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I had my house custom built 13 years ago. A lot of things are personal preference and budget dependent but one special thing I really enjoy is the walk in shower, especially after my knee surgery. Another nice useful feature cat owners might consider is a pet door under the stairs or in a closet for a littler box. It contains the litter and controls the smell very well.
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Old 10-25-2013, 01:46 PM   #34
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We're going to completely renovate our planned retirement home over the next few years and this list offers plenty of good ideas. Personally, I don't want carpets anywhere in the house anymore (allergens paradise that's hard to keep clean). The first floor of the house will be tiled. The second floor will have hardwood floors.

That home is less than ideal for someone with limited mobility (2-story home sitting on a steep hill). So we are not planning on retrofitting it with limited mobility in mind. If it ever came to that, the plan is to sell the house and move into a condo.
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Old 10-25-2013, 03:08 PM   #35
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Whether your dream house is 5000sf or 800sf, and even if you are already living in your "permanent" retirement home, you must have ideas of what would make for ease of living, not only now, but in the later years.

To kick this off, I've put together some of the "features" that were incorporated in our 'made for retirement" home, the design of which was state of the art in the year 2000. We are very happy with the design but know that it's not perfect, and think that you may have additions or subtractions, based on your own preferences.

Here, in no particular order are some of the major parts of our "retirement house".

1500sf, 2 car garage, cathedral ceilings, open lving room, dining room, kitchen combination, 2 bedrooms, 2 baths, very large walkin closet in master bedroom, a smaller den/computer/extra bedroom.

-all painted comfortable white interior
-all levered door handles
-thermopaned windows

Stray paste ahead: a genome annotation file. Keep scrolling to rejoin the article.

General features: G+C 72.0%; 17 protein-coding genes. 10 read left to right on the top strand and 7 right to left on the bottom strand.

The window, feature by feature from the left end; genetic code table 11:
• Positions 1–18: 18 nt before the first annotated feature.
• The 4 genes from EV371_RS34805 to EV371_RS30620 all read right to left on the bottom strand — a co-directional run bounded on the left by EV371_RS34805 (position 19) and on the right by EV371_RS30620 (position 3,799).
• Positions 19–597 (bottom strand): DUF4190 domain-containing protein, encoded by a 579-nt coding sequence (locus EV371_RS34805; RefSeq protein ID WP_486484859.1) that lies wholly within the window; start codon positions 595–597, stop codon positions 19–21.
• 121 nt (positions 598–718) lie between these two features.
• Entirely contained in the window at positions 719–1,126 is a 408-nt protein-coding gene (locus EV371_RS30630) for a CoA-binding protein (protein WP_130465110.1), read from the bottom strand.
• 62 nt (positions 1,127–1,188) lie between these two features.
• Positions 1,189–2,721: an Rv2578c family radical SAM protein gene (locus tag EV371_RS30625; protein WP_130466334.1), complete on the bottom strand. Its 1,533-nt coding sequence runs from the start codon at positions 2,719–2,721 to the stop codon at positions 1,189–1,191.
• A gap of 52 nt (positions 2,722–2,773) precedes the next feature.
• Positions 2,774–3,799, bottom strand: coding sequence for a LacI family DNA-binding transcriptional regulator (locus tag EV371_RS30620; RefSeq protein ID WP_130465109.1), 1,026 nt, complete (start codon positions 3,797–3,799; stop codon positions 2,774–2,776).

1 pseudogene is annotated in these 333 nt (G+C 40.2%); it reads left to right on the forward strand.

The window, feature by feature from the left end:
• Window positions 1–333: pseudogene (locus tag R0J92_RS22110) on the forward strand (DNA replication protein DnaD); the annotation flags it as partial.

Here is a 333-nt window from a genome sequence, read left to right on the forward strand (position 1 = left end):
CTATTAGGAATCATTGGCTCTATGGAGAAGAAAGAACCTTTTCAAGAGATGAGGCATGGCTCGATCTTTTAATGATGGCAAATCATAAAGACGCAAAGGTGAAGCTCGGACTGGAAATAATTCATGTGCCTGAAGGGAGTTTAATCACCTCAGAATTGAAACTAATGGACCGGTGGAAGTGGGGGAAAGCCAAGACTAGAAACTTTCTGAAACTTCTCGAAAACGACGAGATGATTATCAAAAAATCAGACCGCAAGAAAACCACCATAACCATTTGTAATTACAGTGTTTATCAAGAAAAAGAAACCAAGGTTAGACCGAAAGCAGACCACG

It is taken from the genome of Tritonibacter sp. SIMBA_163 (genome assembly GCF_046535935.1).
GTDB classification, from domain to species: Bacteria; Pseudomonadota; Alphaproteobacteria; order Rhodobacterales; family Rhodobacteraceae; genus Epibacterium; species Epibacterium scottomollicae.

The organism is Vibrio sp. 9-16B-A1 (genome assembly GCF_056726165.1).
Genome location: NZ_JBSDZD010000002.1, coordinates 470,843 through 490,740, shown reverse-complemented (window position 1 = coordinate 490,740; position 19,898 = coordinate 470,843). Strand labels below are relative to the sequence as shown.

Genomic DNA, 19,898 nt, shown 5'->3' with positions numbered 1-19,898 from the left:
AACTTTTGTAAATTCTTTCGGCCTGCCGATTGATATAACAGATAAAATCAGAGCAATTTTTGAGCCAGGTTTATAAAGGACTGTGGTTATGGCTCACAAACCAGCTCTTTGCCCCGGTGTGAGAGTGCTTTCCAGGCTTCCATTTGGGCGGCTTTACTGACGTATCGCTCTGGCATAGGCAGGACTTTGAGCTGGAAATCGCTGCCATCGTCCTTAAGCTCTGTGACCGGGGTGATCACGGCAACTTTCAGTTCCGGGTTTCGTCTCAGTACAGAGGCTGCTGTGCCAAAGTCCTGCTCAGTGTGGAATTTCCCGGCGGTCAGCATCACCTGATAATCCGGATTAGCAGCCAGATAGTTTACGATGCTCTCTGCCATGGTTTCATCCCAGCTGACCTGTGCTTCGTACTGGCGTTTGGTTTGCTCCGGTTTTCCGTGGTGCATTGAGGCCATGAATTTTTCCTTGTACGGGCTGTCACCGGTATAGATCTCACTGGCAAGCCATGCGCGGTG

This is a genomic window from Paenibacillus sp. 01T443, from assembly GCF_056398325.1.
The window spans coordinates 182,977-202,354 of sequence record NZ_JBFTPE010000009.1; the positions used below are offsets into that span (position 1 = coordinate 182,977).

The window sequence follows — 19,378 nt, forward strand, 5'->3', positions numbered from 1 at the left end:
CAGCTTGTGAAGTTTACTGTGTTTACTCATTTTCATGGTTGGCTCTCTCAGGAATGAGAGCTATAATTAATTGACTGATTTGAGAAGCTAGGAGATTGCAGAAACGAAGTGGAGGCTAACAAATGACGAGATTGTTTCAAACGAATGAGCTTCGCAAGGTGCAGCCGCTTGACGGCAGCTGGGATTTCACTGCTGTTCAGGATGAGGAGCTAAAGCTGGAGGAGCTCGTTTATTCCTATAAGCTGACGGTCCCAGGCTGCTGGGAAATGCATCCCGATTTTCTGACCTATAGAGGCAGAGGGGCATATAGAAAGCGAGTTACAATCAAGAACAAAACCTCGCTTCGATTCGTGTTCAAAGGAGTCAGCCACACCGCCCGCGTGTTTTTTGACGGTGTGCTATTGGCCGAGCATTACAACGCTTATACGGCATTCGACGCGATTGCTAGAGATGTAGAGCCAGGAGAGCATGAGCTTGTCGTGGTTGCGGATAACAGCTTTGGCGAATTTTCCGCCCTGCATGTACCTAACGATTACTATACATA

-all (same) lowpile high quality, light neutral color, wall-to-wall carpeting in all rooms and closets throughout house, except bath and kitchen
-gas fireplace in living room (a must)
-all room electrical plugs 2 feet above floor level (no stooping)
-multiple outlets on all walls total 30 in the open area combination
-kitchen outlets on walls and front of some counters. for small appliances
-kitchen pantry/closet
-SS sink, disposal, dishwasher s/s refrigerator, glasstop electric range, overhead microwave/vent
-master bath raised commode, large walkin shower, double vanity/sink two bath closets. safety tiled floors
-2nd fullsize bath tub/shower, closet
-walkin closet wall shelves, 10 ft. closet rod
-all counters throughout the house... kitchen, baths have roll out drawers
-ceiling fans in all rooms
-all lighting in main rooms have dimmer switches
-built in vacuum system
-all doorways througout are wheelchair accessible, and all rooms and outside doors have shotgun access (no turns)
-all rooms have built in TV/computer cable access
-gas furnace, gas HWH, air conditioning,
-no cellar
-no doorsills throughout house except small ones at front and back door
-no steps anywhere, from the street to anywhere in the house
-large landry room with slider doors to easy access utility room
-garage is oversize with three level wall shelves for storage
-a built-in emergency call system... wall string pulls in all rooms and integrated with fire alarm and security system. (We have disconnected because of the cost, but can reconnect if necessary)
-exterior is brick and vinyl siding and alminum door and garage door frames
-30 year architectural shingle roof

Some things we would add or subtract or would affect price
Kitchen- closeable counter appliance shelters and multiple plug in strip
Living room floor plugs
Gas line for outside grille
Built in vacuum system... unwieldy, unecessary
Mid grade on most items... ie, Milamine rather than granite counters, basic appliances rather than top of line, (exept for wahsher dryer)

Our general thinking is that although this will be our final home, we don't need to provide "forever" improvements, such as solar panels, sound or intercom systems or any other long term energy saving addition.

No comments on house grounds as we live in a CCRC and all exterior and grounds maintainance part of our association fee.